LONDON • This is surely the most open Wimbledon women's singles draw in years, yet Angelique Kerber did little to suggest her name will be in the mix come the later stages as she stuttered past world No. 247 Irina Falconi in the first round yesterday.
On the surface, the 6-4, 6-4 victory in 87 minutes looked straightforward, but this was not the demolition many on Centre Court came expecting. Kerber had too many unforced errors, especially in the first set where there were 13 of them compared to eight winners.
The world No. 1 has had a fitful year - she was a first-round loser at the French Open - but initially played as if she had never been away from SW19 as she broke serve twice to go 3-0 up in the first set.
At this stage Falconi looked nervy and lost. She had never won a match at Wimbledon in four attempts, and never beaten a top-10 player in 10 attempts. And, the only time the pair had previously met, in 2013, Kerber ran through her in straight sets, losing only five games.
Yet strangely, Kerber's forehands kept finding the net or going long.
Falconi broke back and kept it close throughout the rest of the first set before going down 4-6 in 48 minutes.
With the crowd urging her on, the American had her moments in the second set too. At 0-30 down on serve at 2-2, she stretched to make a forehand drop volley.
Men's 1st rd: Mischa Zverev (Ger) bt Bernard Tomic (Aus) 6-4 6-3 6-4, David Ferrer (Esp) bt Richard Gasquet (Fra) 6-3 6-4 5-7 6-2. Milos Raonic (Can) bt Jan-Lennard Struff (Ger) 7-6 (7-5) 6-2 7-6 (7-4).
Women's 1st rd: Garbine Muguruza (Esp) bt Ekaterina Alexandrova (Rus) 6-2 6-4, Coco Vandeweghe (USA) bt Mona Barthel (Ger) 7-5 6-2, Bethanie Mattek-Sands (USA) bt Magda Linette (Pol) 1-6 6-2 6-3.
She then hit one of her hardest forehand winners of the match. But it was to no avail as she was broken to go 2-3 down. With the help of a shanked winner off her racket and a lucky net cord, she broke back to make it 3-3. But at 4-4 in the second set, she threw away her service game and Kerber needed no invitation to wrap up the match.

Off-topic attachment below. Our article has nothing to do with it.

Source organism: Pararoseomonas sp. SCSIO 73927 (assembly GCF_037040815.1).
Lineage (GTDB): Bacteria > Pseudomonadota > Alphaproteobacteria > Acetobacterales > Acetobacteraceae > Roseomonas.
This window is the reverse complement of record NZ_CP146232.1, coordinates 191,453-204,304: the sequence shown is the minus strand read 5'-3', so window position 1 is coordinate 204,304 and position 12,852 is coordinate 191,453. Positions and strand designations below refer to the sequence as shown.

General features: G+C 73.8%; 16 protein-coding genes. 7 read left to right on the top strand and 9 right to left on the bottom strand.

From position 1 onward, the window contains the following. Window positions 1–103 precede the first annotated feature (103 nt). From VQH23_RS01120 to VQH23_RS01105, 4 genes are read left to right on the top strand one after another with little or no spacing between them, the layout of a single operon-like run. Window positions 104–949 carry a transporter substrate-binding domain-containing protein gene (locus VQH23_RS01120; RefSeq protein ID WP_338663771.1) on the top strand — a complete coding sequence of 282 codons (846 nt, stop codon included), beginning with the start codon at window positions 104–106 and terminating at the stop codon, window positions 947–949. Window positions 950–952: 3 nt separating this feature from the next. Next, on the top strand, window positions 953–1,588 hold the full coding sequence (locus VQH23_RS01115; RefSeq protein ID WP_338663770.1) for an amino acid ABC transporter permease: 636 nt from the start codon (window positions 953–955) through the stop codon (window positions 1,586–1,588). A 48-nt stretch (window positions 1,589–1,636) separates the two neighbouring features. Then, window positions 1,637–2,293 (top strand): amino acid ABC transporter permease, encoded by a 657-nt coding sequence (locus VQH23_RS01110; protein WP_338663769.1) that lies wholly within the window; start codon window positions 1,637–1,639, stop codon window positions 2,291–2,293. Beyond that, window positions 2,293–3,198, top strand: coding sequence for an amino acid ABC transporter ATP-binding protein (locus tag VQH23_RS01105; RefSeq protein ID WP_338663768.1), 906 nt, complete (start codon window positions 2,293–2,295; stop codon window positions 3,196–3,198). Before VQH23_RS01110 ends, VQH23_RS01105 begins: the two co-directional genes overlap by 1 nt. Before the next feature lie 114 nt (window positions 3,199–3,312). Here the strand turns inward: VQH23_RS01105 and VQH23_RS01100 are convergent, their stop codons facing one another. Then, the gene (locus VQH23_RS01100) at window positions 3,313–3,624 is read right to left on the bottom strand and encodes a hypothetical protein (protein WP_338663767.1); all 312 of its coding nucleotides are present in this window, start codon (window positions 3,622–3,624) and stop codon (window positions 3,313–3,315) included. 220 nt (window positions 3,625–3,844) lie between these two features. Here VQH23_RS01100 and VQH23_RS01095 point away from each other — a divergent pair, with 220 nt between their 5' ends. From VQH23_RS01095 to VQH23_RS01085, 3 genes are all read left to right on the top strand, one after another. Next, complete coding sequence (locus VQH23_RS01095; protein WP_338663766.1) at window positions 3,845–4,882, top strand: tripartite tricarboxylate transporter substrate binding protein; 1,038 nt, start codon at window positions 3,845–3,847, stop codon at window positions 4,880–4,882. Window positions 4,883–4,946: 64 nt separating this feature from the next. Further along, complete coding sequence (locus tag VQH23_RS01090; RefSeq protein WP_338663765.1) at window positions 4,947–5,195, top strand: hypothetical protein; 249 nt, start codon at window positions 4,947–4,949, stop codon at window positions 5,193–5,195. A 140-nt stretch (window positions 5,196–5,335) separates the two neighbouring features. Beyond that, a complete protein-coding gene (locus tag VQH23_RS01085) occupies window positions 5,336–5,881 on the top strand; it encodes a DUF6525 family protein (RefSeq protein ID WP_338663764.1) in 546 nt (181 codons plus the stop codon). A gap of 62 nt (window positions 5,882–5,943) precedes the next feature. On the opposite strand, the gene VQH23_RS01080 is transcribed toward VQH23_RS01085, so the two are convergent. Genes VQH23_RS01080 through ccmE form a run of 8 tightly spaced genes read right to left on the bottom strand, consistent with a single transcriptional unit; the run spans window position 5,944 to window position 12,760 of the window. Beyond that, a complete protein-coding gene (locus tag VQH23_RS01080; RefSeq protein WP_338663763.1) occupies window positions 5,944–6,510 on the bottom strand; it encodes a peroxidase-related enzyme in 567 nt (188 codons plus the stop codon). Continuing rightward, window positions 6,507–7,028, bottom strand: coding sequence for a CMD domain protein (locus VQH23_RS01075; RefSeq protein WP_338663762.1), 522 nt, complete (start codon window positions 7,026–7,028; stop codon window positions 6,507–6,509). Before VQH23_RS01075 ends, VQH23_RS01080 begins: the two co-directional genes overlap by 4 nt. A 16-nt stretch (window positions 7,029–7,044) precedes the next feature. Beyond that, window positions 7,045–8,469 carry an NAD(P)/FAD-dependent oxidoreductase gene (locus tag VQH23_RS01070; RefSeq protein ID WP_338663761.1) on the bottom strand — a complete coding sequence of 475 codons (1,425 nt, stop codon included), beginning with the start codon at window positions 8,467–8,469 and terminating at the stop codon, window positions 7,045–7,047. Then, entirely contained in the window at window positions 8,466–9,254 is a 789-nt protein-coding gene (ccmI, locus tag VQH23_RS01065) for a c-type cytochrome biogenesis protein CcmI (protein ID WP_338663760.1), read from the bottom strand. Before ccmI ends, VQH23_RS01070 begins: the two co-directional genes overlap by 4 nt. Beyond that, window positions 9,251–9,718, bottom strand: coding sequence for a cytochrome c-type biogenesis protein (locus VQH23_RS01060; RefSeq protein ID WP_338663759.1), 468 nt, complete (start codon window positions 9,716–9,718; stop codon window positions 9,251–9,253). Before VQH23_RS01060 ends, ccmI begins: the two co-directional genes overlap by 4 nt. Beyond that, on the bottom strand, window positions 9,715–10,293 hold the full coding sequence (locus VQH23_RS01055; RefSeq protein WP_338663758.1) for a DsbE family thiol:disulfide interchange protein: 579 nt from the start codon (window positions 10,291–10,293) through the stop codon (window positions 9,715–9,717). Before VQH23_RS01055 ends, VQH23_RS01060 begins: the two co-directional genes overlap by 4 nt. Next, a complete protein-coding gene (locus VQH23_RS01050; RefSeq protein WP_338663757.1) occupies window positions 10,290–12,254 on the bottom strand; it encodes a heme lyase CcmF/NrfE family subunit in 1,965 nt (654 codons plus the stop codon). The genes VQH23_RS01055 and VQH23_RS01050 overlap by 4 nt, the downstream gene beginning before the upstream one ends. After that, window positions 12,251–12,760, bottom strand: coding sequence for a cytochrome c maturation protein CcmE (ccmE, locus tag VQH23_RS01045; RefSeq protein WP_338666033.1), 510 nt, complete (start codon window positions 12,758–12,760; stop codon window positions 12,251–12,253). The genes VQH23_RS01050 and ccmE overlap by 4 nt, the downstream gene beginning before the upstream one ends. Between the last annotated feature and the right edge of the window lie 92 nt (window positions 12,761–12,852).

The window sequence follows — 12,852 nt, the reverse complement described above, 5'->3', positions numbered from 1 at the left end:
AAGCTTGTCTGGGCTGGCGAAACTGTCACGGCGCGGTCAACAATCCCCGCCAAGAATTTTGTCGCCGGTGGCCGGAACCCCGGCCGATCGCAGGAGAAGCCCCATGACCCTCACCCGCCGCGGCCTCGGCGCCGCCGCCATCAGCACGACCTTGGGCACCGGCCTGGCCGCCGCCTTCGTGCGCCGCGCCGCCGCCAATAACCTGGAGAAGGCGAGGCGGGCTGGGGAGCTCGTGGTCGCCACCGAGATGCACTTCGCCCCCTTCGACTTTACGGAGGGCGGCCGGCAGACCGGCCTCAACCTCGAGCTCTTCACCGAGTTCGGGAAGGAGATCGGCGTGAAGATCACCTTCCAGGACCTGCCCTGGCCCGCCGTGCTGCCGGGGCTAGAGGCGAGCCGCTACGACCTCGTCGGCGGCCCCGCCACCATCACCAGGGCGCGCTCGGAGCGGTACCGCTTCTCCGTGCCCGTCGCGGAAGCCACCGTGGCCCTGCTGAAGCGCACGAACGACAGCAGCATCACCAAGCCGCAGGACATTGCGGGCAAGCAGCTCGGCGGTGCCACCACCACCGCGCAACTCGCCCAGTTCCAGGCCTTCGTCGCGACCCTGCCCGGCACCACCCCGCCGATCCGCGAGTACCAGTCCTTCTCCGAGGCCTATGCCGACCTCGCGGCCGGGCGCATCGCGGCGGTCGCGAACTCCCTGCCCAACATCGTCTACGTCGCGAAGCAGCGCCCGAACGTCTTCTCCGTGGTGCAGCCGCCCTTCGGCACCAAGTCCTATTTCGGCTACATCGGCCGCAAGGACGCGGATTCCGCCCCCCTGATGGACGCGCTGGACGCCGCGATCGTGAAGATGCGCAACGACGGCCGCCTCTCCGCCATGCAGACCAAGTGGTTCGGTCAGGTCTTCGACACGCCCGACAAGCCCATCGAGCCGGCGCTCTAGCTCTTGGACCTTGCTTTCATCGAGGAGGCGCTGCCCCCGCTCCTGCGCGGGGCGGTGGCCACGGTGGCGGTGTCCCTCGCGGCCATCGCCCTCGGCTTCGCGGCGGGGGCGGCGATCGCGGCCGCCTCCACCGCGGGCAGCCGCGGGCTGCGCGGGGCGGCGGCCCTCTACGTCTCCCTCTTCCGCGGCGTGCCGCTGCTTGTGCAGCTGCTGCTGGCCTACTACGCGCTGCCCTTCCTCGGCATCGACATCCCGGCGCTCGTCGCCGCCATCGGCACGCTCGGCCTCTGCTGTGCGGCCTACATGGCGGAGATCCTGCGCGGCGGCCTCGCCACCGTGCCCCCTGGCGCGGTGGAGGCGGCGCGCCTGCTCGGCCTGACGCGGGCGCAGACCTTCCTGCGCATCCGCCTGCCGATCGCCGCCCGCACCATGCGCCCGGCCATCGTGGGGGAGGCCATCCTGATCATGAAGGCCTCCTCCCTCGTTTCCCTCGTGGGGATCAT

"The first round here is always tough," said the two-time Major champion. "She had nothing to lose. She came through the qualifiers. It was a good match from both of us and it is always good to have a difficult match in the first round."
By the end of Wimbledon, the German will have spent 35 weeks as the No. 1. Yet the crown rests uneasily on her head, and unless she makes a deep run, she may lose the top spot to Czech Karolina Pliskova or Romania's Simona Halep. Kerber will face Belgian world No. 88 Kirsten Flipkens for a place in the last 32.
In the men's draw yesterday, Bernard Tomic sparked controversy when he claimed that he felt "a little bit bored out there" following his 4-6, 3-6, 4-6 loss to Mischa Zverev of Germany.
"I'm 24. I came on Tour at 16, 17... this is my eighth Wimbledon or ninth I think," the Australian said.
"It's tough to find motivation, you know."
Elsewhere, world No. 4 Novak Djokovic advanced to the second round after Martin Klizan of Slovakia retired with a sore calf when he was down 3-6, 0-2. Likewise, Roger Federer moved on after Alexandr Dolgopolov retired when down 3-6, 0-3, disappointing Centre Court fans again.
THE GUARDIAN, AGENCE FRANCE-PRESSE, REUTERS
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